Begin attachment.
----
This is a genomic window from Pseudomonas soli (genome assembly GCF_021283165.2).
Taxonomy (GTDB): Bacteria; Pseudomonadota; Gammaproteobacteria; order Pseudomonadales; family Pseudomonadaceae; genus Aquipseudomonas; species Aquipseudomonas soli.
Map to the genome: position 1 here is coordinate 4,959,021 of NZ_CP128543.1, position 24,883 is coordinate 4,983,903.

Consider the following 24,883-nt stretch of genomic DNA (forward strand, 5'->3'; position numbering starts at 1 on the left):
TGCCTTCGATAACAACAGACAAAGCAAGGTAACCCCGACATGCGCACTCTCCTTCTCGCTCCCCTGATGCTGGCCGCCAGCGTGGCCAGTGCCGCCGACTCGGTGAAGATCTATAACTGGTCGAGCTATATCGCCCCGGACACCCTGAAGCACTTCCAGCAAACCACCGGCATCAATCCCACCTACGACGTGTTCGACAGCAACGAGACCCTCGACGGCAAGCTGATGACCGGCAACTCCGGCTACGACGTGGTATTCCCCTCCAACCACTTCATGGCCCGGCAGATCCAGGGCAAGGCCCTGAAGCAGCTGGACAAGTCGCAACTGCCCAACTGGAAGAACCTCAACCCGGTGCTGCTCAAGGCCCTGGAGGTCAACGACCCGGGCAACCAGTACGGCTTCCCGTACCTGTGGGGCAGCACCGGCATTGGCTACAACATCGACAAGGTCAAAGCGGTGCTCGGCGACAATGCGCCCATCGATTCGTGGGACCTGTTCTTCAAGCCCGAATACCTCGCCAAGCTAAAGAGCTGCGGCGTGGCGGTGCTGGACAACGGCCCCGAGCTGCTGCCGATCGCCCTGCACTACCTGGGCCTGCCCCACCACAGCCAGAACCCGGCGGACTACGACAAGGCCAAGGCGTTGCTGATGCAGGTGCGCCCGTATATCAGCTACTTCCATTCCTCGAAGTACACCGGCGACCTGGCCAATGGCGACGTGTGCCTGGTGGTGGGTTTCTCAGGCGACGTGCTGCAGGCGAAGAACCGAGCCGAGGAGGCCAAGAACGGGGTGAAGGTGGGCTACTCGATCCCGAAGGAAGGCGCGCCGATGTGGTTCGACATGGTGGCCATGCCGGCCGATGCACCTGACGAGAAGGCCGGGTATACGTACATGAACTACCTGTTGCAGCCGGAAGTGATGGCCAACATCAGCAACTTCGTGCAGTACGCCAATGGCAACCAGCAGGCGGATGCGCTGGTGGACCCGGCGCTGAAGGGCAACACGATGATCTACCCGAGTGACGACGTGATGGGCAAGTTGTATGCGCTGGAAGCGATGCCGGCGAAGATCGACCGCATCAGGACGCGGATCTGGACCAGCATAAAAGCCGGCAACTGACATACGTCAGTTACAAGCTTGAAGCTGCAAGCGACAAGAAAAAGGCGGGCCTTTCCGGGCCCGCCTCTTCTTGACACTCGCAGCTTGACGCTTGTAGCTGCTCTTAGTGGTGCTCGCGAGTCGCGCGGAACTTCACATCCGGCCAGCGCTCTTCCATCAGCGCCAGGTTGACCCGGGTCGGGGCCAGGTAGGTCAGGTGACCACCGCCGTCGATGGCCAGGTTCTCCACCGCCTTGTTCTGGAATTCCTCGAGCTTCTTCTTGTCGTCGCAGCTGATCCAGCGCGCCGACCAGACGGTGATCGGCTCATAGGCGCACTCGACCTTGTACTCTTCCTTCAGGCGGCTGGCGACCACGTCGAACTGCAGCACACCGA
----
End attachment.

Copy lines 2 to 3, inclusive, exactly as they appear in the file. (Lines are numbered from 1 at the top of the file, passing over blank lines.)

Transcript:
Taxonomy (GTDB): Bacteria; Pseudomonadota; Gammaproteobacteria; order Pseudomonadales; family Pseudomonadaceae; genus Aquipseudomonas; species Aquipseudomonas soli.
Map to the genome: position 1 here is coordinate 4,959,021 of NZ_CP128543.1, position 24,883 is coordinate 4,983,903.